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Now we know: the House of Lords’ proposed amendments to the EU Withdrawal Bill, the focus of so much fraught Parliamentary arithmetic, will come back to the Commons next Tuesday. The impending battle adds a bit of heat to the prosecco being uncorked for Westminster’s summer party season.

By any measure, the debates and votes on the 15 amendments will take place against a dark background for Theresa May. The findings of ConservativeHome’s monthly survey of Party members do not make happy reading for her. Almost two-thirds do not have confidence in the Government’s handling of Brexit. More than two-thirds want the Prime Minister gone before the next election, and her personal approval rating is back in negative territory after a brief lift in response to her handling of the Salisbury attack. Unhappiness appears to be contaminating the ratings of the Cabinet as a whole, which have slipped almost 18 per cent in a month.

Grassroots Tories are not stupid; their feelings about the torpor in Government are rooted in hard fact. Downing Street has failed (still) to settle on and secure a position on customs. Today it is reported that there will be no White Paper on the future UK/EU relationship by the time of the EU Council meeting at the end of this month – meaning, according to former Brexit minister David Jones puts it, that it will be “kicked down the road to the October Council, by which point it will be far too late”.

No position on customs and no White Paper on the future relationship would likely prevent the plan for proper discussions on a trade deal to open in the autumn. Furthermore, there are some concerns that the EU might seek in October to bank the early offer of money, which Brussels desperately needs – money which was supposed to open the door to reciprocal talks but which, in the absence of such progress, they may attempt to still receive in return for essentially nothing.

Discontent among Conservative Party members is not the only symptom of the situation. As authority seeps from the centre, ministerial indiscipline flourishes and collective responsibility starts to crumble. Jeremy Hunt freelances on NHS spending to the extent that a hypothecated tax is now on the agenda. Tobias Ellwood breaks ranks on the witch-hunt against veterans of Northern Ireland. Sajid Javid challenges the Prime Minister’s long-held positions on immigration. Boris Johnson will apparently be allowed to just wander off somewhere conveniently distant on the day that the future of the nation’s air travel infrastructure is decided.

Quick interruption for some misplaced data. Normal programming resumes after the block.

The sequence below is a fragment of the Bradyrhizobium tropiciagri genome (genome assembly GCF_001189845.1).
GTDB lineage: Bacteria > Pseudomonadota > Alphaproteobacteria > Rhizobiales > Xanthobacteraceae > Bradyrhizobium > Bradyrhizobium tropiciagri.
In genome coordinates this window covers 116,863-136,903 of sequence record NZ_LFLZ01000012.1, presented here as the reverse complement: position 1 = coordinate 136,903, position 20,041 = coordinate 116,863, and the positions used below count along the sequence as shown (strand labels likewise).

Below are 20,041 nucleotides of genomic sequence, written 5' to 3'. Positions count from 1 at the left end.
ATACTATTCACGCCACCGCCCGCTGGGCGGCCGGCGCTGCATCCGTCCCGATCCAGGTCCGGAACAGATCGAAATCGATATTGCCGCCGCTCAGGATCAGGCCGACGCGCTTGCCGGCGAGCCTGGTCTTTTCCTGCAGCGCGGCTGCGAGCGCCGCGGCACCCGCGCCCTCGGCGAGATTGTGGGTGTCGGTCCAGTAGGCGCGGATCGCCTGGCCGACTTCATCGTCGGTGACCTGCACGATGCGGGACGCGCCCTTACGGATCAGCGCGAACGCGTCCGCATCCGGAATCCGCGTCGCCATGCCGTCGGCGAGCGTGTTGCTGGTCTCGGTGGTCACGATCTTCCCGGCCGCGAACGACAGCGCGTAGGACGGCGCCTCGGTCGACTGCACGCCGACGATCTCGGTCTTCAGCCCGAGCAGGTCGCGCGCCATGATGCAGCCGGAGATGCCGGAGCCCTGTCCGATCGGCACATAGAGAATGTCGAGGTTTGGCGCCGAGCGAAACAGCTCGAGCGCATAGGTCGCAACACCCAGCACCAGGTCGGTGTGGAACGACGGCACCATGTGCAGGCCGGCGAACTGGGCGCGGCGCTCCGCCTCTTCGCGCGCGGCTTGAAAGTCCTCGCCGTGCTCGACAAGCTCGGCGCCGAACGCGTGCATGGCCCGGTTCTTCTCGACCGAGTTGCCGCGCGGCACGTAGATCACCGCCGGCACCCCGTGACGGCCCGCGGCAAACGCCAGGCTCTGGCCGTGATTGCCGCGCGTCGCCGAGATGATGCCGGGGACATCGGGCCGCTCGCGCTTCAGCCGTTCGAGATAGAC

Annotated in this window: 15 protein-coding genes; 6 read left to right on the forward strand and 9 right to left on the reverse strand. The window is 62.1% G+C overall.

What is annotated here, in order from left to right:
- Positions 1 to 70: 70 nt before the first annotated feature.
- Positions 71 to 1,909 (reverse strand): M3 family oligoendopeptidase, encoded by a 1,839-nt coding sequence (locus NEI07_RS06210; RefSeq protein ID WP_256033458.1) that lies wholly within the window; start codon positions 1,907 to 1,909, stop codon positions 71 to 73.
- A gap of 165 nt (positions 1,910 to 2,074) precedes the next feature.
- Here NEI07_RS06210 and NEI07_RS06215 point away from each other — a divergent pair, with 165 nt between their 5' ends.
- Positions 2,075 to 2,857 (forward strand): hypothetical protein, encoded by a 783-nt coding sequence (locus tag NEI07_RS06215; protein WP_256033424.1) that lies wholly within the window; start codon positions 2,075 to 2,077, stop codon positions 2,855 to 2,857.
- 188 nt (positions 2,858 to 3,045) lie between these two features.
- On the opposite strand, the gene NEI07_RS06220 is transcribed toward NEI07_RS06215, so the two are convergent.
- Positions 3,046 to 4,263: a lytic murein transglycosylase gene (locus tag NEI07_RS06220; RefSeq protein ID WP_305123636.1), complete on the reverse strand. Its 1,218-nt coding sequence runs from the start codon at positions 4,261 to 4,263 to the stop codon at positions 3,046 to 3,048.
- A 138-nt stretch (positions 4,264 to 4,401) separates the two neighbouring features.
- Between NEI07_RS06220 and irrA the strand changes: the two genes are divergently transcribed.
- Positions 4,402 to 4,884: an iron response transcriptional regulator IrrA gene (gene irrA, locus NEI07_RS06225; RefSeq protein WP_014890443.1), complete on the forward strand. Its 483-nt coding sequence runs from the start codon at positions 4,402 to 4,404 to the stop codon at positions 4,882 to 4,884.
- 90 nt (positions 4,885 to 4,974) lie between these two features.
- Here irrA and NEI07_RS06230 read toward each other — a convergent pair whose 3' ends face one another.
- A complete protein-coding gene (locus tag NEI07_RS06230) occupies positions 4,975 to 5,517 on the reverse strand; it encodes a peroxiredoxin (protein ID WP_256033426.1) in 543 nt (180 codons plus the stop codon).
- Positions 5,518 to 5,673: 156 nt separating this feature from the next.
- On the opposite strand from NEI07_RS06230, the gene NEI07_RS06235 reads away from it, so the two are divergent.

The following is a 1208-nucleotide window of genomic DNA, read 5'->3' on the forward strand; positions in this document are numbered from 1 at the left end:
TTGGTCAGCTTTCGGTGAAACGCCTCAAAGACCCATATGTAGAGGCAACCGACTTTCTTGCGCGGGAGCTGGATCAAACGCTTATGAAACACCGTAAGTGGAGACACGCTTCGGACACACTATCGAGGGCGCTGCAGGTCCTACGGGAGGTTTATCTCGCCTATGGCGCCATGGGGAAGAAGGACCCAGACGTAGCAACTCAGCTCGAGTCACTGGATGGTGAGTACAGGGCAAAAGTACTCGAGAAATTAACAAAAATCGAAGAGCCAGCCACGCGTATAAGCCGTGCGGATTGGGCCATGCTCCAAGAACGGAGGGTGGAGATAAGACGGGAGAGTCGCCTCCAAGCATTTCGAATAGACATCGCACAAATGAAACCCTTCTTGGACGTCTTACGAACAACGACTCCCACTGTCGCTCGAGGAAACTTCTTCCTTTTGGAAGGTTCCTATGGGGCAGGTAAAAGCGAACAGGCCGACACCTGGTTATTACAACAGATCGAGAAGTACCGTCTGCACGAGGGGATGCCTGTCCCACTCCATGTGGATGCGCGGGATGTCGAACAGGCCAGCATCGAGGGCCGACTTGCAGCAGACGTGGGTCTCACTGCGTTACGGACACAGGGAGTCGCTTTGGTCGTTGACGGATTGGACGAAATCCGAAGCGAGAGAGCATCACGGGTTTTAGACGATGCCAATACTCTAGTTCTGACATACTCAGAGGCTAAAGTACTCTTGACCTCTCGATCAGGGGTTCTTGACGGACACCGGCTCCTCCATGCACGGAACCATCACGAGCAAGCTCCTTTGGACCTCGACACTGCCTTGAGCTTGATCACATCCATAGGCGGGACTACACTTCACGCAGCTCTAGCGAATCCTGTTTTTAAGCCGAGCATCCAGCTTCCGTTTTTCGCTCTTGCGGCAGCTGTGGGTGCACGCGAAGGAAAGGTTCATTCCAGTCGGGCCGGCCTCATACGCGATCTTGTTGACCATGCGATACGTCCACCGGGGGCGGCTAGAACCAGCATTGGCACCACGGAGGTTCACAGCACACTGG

The frenzied game of whack-a-mole which occupies every Prime Minister becomes more and more frantic. Focus all efforts on next week’s amendments, working the angles and the numbers over and over, and you find frustrations about the wider issue of Brexit planning popping up from frontbenchers and backbenchers alike. Allot what extra time and political capital you have to trying to cool those concerns, and the not inconsiderable task of running the country throws up further challenges.

The latest trouble is in transport, where regional papers across much of the north of England have banded together to demand solutions to the huge disruption afflicting rail commuters in recent weeks. The combination of those headlines and Chris Grayling’s bruising outing in the Commons yesterday have had some effect in bringing the problem to national attention, but it remains to be seen what actual answers are forthcoming.